Parley P. Pratt, History of the Late Persecution, 1839

  • Source Note
  • Historical Introduction
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spoil to feed the hungry and clothe the naked, whose  provisions and clothing had been robbed from them;  and upon the whole, I am rather inclined to believe  it was the case; for human nature cannot endure all  things.
Soon after these things had transpired in , was threatened from every quarter;  and her citizens assembled in , many of  them moving their wives and children, goods, provi sions, and even houses into the city; leaving their  lands desolate, in order that they might be embodied  and prepared to defend themselves and families to  the last. Our and his other commissioned  officers, had the troops paraded night and morning on  the public square, and ordered them to be always  ready in case of alarm. When we were dismissed  at eve, we were ordered to sleep in our clothes, and  be ready at a moments warning to run together at any  hour of the night. During this state of alarm, the  drum was beat, and guns fired, one night, about mid night. I ran to the , where many had  already collected together, and the news was that the  south part of our , adjoining , was attack ed by a mob, who were plundering houses, threaten ing women and children, and taking peaceable citi zens prisoners; and telling families to be gone by the  next morning or they would burn their houses over  their heads. With this information,  (to whom had committed the command  of the troops in , when he himself was not  present) sent out a detachment under the command  of Captain Durphey, aided by the brave . This company, consisting of about sixty men,  was sent to see what the matter was on the lines; and  who was committing depredations, and if necessary,  to protect or move in the families and property; and  if possible, effect the release of the prisoners.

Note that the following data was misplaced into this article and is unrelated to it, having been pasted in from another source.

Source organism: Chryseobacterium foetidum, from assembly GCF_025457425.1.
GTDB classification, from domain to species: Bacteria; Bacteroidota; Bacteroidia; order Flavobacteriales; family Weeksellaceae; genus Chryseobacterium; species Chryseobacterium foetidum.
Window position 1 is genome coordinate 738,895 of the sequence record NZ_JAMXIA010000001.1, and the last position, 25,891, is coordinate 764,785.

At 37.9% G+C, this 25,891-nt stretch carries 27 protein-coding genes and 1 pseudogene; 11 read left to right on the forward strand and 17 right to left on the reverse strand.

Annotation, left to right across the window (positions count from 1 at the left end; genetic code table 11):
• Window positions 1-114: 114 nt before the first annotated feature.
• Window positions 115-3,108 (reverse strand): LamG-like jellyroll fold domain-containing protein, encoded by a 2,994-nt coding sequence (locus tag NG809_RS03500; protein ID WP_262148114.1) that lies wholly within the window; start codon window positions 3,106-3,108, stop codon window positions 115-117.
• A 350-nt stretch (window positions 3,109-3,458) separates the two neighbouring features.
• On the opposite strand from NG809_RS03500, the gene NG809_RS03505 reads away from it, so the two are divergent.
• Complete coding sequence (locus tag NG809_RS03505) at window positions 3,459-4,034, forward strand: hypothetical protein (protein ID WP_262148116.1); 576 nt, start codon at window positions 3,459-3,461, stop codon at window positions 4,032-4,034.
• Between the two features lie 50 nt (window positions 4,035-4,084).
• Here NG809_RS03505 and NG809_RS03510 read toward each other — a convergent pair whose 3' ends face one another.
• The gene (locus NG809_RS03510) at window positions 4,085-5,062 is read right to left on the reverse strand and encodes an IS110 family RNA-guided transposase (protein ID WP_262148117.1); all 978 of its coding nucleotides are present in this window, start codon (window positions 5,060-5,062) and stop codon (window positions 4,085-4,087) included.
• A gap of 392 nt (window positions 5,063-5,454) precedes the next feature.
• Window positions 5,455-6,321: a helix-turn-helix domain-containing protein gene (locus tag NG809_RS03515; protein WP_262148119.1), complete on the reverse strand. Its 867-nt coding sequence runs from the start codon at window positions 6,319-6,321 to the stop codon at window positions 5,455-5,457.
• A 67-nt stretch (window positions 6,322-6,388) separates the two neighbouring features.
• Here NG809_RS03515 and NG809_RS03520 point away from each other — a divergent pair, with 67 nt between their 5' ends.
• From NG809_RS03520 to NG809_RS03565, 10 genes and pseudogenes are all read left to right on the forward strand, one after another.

This company was soon under way, having to ride [p. 33]
spoil to feed the hungry and clothe the naked, whose provisions and clothing had been robbed from them; and upon the whole, I am rather inclined to believe it was the case; for human nature cannot endure all things.
Soon after these things had transpired in , was threatened from every quarter; and her citizens assembled in , many of them moving their wives and children, goods, provisions, and even houses into the city; leaving their lands desolate, in order that they might be embodied and prepared to defend themselves and families to the last. Our and his other commissioned officers, had the troops paraded night and morning on the public square, and ordered them to be always ready in case of alarm. When we were dismissed at eve, we were ordered to sleep in our clothes, and be ready at a moments warning to run together at any hour of the night. During this state of alarm, the drum was beat, and guns fired, one night, about midnight. I ran to the , where many had already collected together, and the news was that the south part of our , adjoining , was attacked by a mob, who were plundering houses, threatening women and children, and taking peaceable citizens prisoners; and telling families to be gone by the next morning or they would burn their houses over their heads. With this information, (to whom had committed the command of the troops in , when he himself was not present) sent out a detachment under the command of Captain Durphey, aided by the brave . This company, consisting of about sixty men, was sent to see what the matter was on the lines; and who was committing depredations, and if necessary, to protect or move in the families and property; and if possible, effect the release of the prisoners.
This company was soon under way, having to ride [p. 33]
Page 33